The Marburg virus, a relative of the Ebola virus, causes a serious, often-fatal hemorrhagic fever. Transmitted by the African fruit bat and by direct human-to-human contact, Marburg virus disease currently has no approved vaccine or antivirals to prevent or treat it.
A team of researchers is working to change that. In a new paper in the journal Antimicrobial Agents and Chemotherapy, investigators from Penn's School of Veterinary Medicine, working together with scientists from the Fox Chase Chemical Diversity Center and the Texas Biomedical Research Institute, report encouraging results from tests of an experimental antiviral targeting Marburg virus. The compound blocks the virus from departing infected cells, thus putting the brakes on the spread of infection. Their findings are the first to show that this novel class of inhibitors can be effective against the infection in an animal model.
In addition, due to possible similarities in virus-host interactions between Marburg and SARS-CoV-2, the team has conducted experiments on the culprit behind the coronavirus pandemic. While preliminary and thus-far-unpublished, their initial tests show signs of promise.
"It really is exciting," says Ronald Harty, a co-corresponding author of the research and a professor at Penn Vet. "These viruses are quite different but may be interacting with the same host proteins to control efficient egress and spread, so our inhibitors may be able to block them both."
While many antivirals target the virus itself, the drug candidates that Harty and colleagues have been developing for years are known as "host-oriented." They prevent virus-host interactions by blocking the proteins in host cells that viruses hijack during late stages of infection.
Not only does this approach help avoid the likelihood that a virus would evolve to resist such a therapy, but it also increases the chance that a drug could be used against multiple viruses, as many rely on the same host cell machinery to reproduce and spread.
The Marburg and Ebola viruses use the VP40 protein to interact with a host protein called Nedd4 to complete the process of "budding" off a host cell. This stage of infection, which is key to viral spread, is the one the research team has targeted.
In previous studies, they had tested a variety of small molecule inhibitors of this process using laboratory tests that relied on non-infectious and more-benign viral models. Those assays helped them land on a leading candidate, FC-10696, for further study.
In the current work, they zeroed in on this candidate with rigorous evaluations. First, they tested the inhibitor to ensure it would be safe and retained long enough in the body to have an effect. Next, because the live Marburg virus is too dangerous to study safely in anything but a Biosafety Level 4 (BSL-4) laboratory, they used an assay to look at what are known as virus-like particles, or VLPs, which can bud off of a host cell like the live virus but are not infectious.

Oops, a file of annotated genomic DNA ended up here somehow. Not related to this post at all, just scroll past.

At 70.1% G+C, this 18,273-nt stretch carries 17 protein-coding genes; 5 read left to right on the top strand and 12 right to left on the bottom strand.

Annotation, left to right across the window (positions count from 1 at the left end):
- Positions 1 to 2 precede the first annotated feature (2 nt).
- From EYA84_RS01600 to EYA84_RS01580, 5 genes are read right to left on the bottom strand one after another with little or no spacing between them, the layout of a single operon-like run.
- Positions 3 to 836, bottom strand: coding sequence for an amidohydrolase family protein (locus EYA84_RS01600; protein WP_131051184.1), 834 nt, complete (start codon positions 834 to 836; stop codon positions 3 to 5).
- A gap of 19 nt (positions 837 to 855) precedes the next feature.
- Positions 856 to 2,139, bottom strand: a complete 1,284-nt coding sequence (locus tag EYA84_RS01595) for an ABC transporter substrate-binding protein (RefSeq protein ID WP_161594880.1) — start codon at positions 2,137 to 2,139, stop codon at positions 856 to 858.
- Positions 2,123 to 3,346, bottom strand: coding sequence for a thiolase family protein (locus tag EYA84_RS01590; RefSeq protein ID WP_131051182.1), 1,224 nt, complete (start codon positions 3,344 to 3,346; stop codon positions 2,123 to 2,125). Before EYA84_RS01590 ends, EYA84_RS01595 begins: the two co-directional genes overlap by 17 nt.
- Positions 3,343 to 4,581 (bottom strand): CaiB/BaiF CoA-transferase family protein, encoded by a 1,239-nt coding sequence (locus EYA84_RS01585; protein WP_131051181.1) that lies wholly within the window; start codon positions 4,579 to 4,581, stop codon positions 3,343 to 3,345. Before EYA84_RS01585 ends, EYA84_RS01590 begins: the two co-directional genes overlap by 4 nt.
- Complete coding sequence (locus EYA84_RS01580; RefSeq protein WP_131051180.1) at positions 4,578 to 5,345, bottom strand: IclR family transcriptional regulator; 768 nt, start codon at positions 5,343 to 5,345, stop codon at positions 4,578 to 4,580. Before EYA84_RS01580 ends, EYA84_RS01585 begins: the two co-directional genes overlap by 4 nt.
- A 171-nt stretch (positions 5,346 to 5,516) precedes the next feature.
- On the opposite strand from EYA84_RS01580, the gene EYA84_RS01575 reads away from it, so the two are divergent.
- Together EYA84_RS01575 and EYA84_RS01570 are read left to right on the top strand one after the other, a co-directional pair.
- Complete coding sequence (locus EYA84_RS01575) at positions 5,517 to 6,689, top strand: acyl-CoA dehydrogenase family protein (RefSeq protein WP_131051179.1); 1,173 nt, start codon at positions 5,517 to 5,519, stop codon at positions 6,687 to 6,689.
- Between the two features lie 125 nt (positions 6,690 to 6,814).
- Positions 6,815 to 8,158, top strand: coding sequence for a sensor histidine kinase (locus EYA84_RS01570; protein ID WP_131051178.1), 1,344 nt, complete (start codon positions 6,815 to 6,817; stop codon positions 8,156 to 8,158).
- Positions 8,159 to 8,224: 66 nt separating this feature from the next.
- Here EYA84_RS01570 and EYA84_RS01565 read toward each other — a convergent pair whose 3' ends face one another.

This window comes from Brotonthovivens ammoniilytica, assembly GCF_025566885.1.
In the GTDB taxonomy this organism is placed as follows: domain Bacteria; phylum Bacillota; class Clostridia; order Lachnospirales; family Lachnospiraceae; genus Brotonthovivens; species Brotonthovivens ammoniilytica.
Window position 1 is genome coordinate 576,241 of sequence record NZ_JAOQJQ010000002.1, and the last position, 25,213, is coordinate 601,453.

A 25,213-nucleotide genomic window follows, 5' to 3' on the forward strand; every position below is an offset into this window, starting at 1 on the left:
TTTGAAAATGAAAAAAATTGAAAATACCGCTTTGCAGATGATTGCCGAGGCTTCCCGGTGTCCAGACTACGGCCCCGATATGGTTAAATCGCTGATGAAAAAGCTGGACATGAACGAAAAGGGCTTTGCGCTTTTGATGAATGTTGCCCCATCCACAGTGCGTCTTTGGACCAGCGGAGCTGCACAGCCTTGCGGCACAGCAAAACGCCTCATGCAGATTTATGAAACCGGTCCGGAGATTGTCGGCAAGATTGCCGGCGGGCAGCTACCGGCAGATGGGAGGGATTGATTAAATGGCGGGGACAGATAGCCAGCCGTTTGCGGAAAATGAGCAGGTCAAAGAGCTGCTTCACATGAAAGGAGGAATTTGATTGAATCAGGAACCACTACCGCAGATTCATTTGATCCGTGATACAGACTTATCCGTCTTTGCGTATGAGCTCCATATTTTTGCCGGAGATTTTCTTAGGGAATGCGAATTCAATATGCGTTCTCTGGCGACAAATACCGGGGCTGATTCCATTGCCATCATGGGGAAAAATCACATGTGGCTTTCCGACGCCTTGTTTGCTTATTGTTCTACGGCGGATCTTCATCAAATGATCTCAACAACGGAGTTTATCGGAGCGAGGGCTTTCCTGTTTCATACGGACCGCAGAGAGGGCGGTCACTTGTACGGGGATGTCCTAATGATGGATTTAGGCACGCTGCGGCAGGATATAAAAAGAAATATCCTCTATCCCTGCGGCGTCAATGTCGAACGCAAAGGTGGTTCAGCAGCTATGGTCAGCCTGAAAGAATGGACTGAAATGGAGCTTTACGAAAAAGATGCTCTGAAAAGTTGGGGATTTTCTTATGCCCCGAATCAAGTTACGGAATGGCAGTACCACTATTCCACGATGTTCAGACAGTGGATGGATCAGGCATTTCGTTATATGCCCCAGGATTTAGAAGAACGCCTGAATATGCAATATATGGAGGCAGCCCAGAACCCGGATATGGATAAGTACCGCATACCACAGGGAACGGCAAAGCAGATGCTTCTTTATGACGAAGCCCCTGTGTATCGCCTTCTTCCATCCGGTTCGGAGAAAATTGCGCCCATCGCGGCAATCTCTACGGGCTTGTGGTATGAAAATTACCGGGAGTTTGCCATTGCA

Using the Biosafety Level 2 laboratory at Penn, "it's a very quick way we can test these inhibitors," Harty says.
After seeing a dose-dependent response to FC-10696 on VLP budding in cells in a cell-culture dish, the researchers tested the compound using the real Marburg virus. These studies were done in a BSL-4 lab at Texas Biomedical Research Institute and found the compound inhibited the budding and spread of live Marburg virus in two human cell types, including in macrophages, an immune cell type commonly infected by the virus.
Finally, they evaluated the compound in mice that had been exposed to Marburg virus. Those mice treated with FC-10696 took longer to display disease symptoms and had a reduced viral load.
"These are the first promising in vivo data for our compounds," Harty says. "Whereas the control group all became sick very quickly and died, with the treated animals there was one survivor and others showed delayed onset of clinical symptoms. It's showing that our inhibitors are having an effect."
A portion of the VP40 protein in Marburg and Ebola viruses that enables budding is known as a PPxY motif. SARS-CoV-2 also happens to have this motif on its Spike (S) protein, which it uses to infect human cells. In a follow-up experiment that is not yet published, the researchers found evidence that FC-10696 was able to inhibit budding of the SARS-CoV-2 coronavirus in human lung epithelial cells.
"The SARS-CoV-2 studies are ongoing, and they're very exciting," Harty says.
Ronald N. Harty is a professor of pathobiology and microbiology in the University of Pennsylvania School of Veterinary Medicine.
Harty's coauthors were Ziying Han, Jingjing Liang, Ariel Shepley-McTaggart, and Bruce D. Freedman of Penn Vet; Hong Ye, Jay E. Wrobel, and Allen B. Reitz of the Fox Chase Chemical Diversity Center; Michael S. Saporito of Intervi, LLC; and Alison Whigham, Katrina Kavelish, and Olena Shtanko of the Texas Biomedical Research Institute. Han was first author and Harty and Shtanko were co-corresponding authors. Harty and Freedman are co-founders of Intervi, LLC.
The study was supported in part by the National Institutes of Health (grants AI138052, AI138630, AI129890, and AI070077) and an Innovator Award from The Wellcome Trust.
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